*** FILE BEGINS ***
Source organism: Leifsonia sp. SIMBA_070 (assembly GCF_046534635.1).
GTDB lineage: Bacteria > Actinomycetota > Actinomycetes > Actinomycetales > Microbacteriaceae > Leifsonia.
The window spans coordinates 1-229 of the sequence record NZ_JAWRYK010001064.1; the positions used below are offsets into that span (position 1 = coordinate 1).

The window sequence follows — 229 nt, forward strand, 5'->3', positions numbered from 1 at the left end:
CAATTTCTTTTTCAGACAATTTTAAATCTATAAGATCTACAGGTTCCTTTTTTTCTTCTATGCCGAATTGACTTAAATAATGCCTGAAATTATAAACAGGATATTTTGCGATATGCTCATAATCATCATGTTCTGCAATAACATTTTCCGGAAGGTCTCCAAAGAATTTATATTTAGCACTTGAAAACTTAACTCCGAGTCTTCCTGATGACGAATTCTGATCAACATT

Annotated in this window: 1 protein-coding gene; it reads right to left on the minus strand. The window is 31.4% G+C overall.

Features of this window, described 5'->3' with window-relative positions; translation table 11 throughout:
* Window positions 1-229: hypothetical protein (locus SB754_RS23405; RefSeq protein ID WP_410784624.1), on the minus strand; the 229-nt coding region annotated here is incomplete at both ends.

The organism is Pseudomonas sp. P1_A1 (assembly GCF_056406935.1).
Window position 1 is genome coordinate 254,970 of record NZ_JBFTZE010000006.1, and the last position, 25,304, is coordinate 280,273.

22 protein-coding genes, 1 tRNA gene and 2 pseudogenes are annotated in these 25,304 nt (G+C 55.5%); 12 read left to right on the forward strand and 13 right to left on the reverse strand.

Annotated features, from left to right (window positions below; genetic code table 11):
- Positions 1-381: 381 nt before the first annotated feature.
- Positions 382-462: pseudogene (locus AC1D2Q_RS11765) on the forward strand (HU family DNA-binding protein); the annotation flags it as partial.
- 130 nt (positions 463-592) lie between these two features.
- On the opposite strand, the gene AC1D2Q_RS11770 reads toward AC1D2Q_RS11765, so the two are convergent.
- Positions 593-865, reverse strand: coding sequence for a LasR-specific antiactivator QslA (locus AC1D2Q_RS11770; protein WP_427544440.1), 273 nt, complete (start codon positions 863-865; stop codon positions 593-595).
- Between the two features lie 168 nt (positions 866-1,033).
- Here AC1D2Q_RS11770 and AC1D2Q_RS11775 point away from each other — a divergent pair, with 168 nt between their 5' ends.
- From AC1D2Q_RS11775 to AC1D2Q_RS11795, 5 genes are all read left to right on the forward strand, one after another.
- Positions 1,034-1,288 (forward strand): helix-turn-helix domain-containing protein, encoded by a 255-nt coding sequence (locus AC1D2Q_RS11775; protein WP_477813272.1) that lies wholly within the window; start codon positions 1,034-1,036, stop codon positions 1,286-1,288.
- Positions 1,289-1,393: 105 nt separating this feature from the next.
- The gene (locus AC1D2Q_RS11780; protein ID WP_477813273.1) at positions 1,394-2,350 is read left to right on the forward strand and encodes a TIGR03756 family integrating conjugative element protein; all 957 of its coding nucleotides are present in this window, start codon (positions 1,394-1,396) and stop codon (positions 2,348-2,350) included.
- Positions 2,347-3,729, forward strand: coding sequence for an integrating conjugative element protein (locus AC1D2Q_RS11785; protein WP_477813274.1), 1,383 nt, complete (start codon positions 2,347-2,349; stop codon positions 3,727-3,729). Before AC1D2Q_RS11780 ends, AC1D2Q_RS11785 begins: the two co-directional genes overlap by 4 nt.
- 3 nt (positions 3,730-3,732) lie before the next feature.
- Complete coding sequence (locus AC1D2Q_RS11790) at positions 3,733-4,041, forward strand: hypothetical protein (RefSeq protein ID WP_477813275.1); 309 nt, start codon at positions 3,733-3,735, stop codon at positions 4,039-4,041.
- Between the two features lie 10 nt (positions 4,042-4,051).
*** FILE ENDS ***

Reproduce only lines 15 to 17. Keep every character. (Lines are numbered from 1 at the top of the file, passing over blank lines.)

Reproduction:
- 130 nt (positions 463-592) lie between these two features.
- On the opposite strand, the gene AC1D2Q_RS11770 reads toward AC1D2Q_RS11765, so the two are convergent.
- Positions 593-865, reverse strand: coding sequence for a LasR-specific antiactivator QslA (locus AC1D2Q_RS11770; protein WP_427544440.1), 273 nt, complete (start codon positions 863-865; stop codon positions 593-595).